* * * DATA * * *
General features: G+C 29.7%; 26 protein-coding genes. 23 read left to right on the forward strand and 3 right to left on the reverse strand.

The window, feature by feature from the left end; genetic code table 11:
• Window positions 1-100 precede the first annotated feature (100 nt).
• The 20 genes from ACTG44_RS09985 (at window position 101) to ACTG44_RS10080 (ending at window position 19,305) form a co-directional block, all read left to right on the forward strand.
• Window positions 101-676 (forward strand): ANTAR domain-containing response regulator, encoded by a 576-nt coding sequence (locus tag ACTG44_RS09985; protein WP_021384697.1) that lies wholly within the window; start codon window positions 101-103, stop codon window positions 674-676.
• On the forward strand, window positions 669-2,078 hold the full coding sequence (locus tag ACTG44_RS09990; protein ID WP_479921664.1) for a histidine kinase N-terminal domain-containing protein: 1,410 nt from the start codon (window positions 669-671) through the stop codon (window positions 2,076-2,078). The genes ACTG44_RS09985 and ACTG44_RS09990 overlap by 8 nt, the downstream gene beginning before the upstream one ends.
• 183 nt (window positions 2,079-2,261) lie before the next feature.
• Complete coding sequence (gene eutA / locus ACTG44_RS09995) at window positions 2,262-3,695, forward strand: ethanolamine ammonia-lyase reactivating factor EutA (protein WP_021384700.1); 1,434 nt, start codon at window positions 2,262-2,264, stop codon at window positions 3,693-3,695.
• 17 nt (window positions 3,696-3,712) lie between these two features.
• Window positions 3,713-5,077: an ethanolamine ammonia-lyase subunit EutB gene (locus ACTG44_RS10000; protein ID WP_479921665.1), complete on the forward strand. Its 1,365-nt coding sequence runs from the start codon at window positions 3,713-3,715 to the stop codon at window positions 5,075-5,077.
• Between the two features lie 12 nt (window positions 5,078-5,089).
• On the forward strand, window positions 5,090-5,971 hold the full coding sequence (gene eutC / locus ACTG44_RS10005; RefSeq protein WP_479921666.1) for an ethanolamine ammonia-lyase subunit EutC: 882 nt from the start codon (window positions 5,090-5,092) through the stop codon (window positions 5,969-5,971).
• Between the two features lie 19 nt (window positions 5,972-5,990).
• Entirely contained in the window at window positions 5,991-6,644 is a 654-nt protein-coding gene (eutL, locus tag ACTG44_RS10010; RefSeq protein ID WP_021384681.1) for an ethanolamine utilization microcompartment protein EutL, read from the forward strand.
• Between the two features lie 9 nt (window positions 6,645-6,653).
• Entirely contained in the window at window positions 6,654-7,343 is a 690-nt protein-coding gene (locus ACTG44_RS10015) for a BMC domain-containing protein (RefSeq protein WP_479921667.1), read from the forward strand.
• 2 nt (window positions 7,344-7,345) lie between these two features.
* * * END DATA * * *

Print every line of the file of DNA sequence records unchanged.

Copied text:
General features: G+C 29.7%; 26 protein-coding genes. 23 read left to right on the forward strand and 3 right to left on the reverse strand.

The window, feature by feature from the left end; genetic code table 11:
• Window positions 1-100 precede the first annotated feature (100 nt).
• The 20 genes from ACTG44_RS09985 (at window position 101) to ACTG44_RS10080 (ending at window position 19,305) form a co-directional block, all read left to right on the forward strand.
• Window positions 101-676 (forward strand): ANTAR domain-containing response regulator, encoded by a 576-nt coding sequence (locus tag ACTG44_RS09985; protein WP_021384697.1) that lies wholly within the window; start codon window positions 101-103, stop codon window positions 674-676.
• On the forward strand, window positions 669-2,078 hold the full coding sequence (locus tag ACTG44_RS09990; protein ID WP_479921664.1) for a histidine kinase N-terminal domain-containing protein: 1,410 nt from the start codon (window positions 669-671) through the stop codon (window positions 2,076-2,078). The genes ACTG44_RS09985 and ACTG44_RS09990 overlap by 8 nt, the downstream gene beginning before the upstream one ends.
• 183 nt (window positions 2,079-2,261) lie before the next feature.
• Complete coding sequence (gene eutA / locus ACTG44_RS09995) at window positions 2,262-3,695, forward strand: ethanolamine ammonia-lyase reactivating factor EutA (protein WP_021384700.1); 1,434 nt, start codon at window positions 2,262-2,264, stop codon at window positions 3,693-3,695.
• 17 nt (window positions 3,696-3,712) lie between these two features.
• Window positions 3,713-5,077: an ethanolamine ammonia-lyase subunit EutB gene (locus ACTG44_RS10000; protein ID WP_479921665.1), complete on the forward strand. Its 1,365-nt coding sequence runs from the start codon at window positions 3,713-3,715 to the stop codon at window positions 5,075-5,077.
• Between the two features lie 12 nt (window positions 5,078-5,089).
• On the forward strand, window positions 5,090-5,971 hold the full coding sequence (gene eutC / locus ACTG44_RS10005; RefSeq protein WP_479921666.1) for an ethanolamine ammonia-lyase subunit EutC: 882 nt from the start codon (window positions 5,090-5,092) through the stop codon (window positions 5,969-5,971).
• Between the two features lie 19 nt (window positions 5,972-5,990).
• Entirely contained in the window at window positions 5,991-6,644 is a 654-nt protein-coding gene (eutL, locus tag ACTG44_RS10010; RefSeq protein ID WP_021384681.1) for an ethanolamine utilization microcompartment protein EutL, read from the forward strand.
• Between the two features lie 9 nt (window positions 6,645-6,653).
• Entirely contained in the window at window positions 6,654-7,343 is a 690-nt protein-coding gene (locus ACTG44_RS10015) for a BMC domain-containing protein (RefSeq protein WP_479921667.1), read from the forward strand.
• 2 nt (window positions 7,344-7,345) lie between these two features.